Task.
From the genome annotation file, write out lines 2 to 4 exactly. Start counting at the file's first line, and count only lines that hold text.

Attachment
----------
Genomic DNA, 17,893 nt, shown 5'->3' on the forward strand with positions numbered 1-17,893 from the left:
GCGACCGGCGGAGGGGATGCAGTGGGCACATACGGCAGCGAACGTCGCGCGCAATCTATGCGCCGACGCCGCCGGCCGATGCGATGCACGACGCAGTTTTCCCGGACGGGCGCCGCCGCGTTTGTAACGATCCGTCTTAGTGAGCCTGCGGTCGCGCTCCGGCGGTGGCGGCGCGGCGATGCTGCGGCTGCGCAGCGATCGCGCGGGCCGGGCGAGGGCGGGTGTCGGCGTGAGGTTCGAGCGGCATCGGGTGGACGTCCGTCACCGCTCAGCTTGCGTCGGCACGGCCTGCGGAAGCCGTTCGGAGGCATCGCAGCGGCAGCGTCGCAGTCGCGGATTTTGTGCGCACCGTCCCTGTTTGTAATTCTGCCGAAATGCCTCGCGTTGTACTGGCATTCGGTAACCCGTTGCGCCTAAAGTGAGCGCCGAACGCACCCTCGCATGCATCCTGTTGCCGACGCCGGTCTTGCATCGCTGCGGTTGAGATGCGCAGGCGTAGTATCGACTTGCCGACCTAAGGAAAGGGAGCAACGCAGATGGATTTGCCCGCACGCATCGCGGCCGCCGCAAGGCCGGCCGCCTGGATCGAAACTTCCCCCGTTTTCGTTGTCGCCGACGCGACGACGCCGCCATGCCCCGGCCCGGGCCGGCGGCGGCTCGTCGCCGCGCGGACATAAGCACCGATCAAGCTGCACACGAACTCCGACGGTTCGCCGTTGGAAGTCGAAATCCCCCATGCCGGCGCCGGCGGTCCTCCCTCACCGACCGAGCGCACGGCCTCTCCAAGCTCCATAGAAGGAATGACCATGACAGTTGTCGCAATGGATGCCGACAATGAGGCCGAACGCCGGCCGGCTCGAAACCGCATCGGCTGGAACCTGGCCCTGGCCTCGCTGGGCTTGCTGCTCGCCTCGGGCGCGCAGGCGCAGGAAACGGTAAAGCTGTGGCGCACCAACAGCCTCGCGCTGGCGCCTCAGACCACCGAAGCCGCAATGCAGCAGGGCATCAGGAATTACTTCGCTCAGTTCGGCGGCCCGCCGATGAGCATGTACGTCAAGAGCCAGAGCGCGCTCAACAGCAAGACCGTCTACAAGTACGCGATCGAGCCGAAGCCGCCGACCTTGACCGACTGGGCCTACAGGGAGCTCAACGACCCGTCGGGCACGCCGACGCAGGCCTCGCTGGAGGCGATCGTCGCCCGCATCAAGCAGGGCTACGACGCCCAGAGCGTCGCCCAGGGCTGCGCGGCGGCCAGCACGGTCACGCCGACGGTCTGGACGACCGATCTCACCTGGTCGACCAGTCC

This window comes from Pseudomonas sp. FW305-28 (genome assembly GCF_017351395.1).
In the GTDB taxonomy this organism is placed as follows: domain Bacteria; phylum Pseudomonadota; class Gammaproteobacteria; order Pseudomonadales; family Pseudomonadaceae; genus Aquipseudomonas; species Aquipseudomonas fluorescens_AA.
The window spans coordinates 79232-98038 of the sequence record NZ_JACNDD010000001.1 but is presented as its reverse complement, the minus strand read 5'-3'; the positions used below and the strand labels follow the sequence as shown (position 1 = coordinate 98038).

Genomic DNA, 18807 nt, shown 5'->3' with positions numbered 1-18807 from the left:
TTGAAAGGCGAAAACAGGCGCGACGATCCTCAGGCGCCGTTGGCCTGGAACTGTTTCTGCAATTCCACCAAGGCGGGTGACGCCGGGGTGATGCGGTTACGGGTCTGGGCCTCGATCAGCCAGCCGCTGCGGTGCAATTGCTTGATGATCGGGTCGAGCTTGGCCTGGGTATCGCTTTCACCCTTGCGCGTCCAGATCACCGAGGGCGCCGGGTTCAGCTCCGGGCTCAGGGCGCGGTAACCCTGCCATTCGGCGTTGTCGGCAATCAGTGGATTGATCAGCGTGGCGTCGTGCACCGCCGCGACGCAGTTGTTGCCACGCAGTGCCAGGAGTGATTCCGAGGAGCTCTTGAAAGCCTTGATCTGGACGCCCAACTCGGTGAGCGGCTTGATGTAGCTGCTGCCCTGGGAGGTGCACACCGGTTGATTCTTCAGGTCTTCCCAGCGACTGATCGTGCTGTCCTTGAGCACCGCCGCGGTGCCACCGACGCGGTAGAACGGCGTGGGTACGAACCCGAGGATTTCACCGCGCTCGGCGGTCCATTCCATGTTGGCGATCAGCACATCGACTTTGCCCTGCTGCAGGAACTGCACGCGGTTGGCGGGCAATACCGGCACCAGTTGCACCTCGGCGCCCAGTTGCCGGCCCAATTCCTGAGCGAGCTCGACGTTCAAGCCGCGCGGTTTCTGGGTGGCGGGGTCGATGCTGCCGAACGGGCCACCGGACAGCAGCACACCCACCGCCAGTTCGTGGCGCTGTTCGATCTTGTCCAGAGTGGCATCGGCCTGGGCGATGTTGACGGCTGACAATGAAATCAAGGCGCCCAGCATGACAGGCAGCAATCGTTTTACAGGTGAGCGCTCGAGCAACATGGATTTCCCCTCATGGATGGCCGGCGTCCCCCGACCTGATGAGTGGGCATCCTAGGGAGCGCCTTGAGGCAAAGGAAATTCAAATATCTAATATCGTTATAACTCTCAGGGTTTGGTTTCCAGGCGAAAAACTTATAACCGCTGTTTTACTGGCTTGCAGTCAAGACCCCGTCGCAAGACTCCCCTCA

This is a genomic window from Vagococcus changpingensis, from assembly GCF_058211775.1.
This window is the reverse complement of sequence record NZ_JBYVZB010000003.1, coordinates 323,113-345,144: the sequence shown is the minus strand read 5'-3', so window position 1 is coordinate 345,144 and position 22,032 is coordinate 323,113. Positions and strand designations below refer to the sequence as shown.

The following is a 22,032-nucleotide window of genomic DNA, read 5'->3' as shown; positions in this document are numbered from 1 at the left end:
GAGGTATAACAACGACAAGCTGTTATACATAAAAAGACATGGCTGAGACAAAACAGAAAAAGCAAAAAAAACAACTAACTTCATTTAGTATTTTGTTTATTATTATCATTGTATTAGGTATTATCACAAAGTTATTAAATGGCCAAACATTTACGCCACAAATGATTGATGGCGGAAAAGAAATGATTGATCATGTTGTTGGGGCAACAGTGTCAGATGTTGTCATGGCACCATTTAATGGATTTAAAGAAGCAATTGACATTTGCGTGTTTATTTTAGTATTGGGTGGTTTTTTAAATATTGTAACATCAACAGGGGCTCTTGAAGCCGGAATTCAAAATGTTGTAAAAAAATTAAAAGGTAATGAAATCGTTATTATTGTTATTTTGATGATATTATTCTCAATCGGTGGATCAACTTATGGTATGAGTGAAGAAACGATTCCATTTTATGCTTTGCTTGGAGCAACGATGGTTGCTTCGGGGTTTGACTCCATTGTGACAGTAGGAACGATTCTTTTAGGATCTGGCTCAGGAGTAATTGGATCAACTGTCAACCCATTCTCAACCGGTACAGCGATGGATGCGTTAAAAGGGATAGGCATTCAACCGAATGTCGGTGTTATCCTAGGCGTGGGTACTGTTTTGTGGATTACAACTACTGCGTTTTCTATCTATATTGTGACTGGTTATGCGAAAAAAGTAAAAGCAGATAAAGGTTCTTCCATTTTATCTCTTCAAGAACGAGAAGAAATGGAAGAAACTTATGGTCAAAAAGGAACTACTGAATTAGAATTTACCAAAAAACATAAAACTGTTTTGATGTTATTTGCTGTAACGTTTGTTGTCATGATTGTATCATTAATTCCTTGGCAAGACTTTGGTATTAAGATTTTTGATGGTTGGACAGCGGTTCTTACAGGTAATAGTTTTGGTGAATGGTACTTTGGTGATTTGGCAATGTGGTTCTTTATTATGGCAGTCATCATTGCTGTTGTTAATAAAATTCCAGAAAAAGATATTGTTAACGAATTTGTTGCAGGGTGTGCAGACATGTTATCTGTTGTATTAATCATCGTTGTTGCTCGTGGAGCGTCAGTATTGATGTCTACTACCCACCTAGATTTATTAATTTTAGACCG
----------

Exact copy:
GCGACCGGCGGAGGGGATGCAGTGGGCACATACGGCAGCGAACGTCGCGCGCAATCTATGCGCCGACGCCGCCGGCCGATGCGATGCACGACGCAGTTTTCCCGGACGGGCGCCGCCGCGTTTGTAACGATCCGTCTTAGTGAGCCTGCGGTCGCGCTCCGGCGGTGGCGGCGCGGCGATGCTGCGGCTGCGCAGCGATCGCGCGGGCCGGGCGAGGGCGGGTGTCGGCGTGAGGTTCGAGCGGCATCGGGTGGACGTCCGTCACCGCTCAGCTTGCGTCGGCACGGCCTGCGGAAGCCGTTCGGAGGCATCGCAGCGGCAGCGTCGCAGTCGCGGATTTTGTGCGCACCGTCCCTGTTTGTAATTCTGCCGAAATGCCTCGCGTTGTACTGGCATTCGGTAACCCGTTGCGCCTAAAGTGAGCGCCGAACGCACCCTCGCATGCATCCTGTTGCCGACGCCGGTCTTGCATCGCTGCGGTTGAGATGCGCAGGCGTAGTATCGACTTGCCGACCTAAGGAAAGGGAGCAACGCAGATGGATTTGCCCGCACGCATCGCGGCCGCCGCAAGGCCGGCCGCCTGGATCGAAACTTCCCCCGTTTTCGTTGTCGCCGACGCGACGACGCCGCCATGCCCCGGCCCGGGCCGGCGGCGGCTCGTCGCCGCGCGGACATAAGCACCGATCAAGCTGCACACGAACTCCGACGGTTCGCCGTTGGAAGTCGAAATCCCCCATGCCGGCGCCGGCGGTCCTCCCTCACCGACCGAGCGCACGGCCTCTCCAAGCTCCATAGAAGGAATGACCATGACAGTTGTCGCAATGGATGCCGACAATGAGGCCGAACGCCGGCCGGCTCGAAACCGCATCGGCTGGAACCTGGCCCTGGCCTCGCTGGGCTTGCTGCTCGCCTCGGGCGCGCAGGCGCAGGAAACGGTAAAGCTGTGGCGCACCAACAGCCTCGCGCTGGCGCCTCAGACCACCGAAGCCGCAATGCAGCAGGGCATCAGGAATTACTTCGCTCAGTTCGGCGGCCCGCCGATGAGCATGTACGTCAAGAGCCAGAGCGCGCTCAACAGCAAGACCGTCTACAAGTACGCGATCGAGCCGAAGCCGCCGACCTTGACCGACTGGGCCTACAGGGAGCTCAACGACCCGTCGGGCACGCCGACGCAGGCCTCGCTGGAGGCGATCGTCGCCCGCATCAAGCAGGGCTACGACGCCCAGAGCGTCGCCCAGGGCTGCGCGGCGGCCAGCACGGTCACGCCGACGGTCTGGACGACCGATCTCACCTGGTCGACCAGTCC

This window comes from Pseudomonas sp. FW305-28 (genome assembly GCF_017351395.1).
In the GTDB taxonomy this organism is placed as follows: domain Bacteria; phylum Pseudomonadota; class Gammaproteobacteria; order Pseudomonadales; family Pseudomonadaceae; genus Aquipseudomonas; species Aquipseudomonas fluorescens_AA.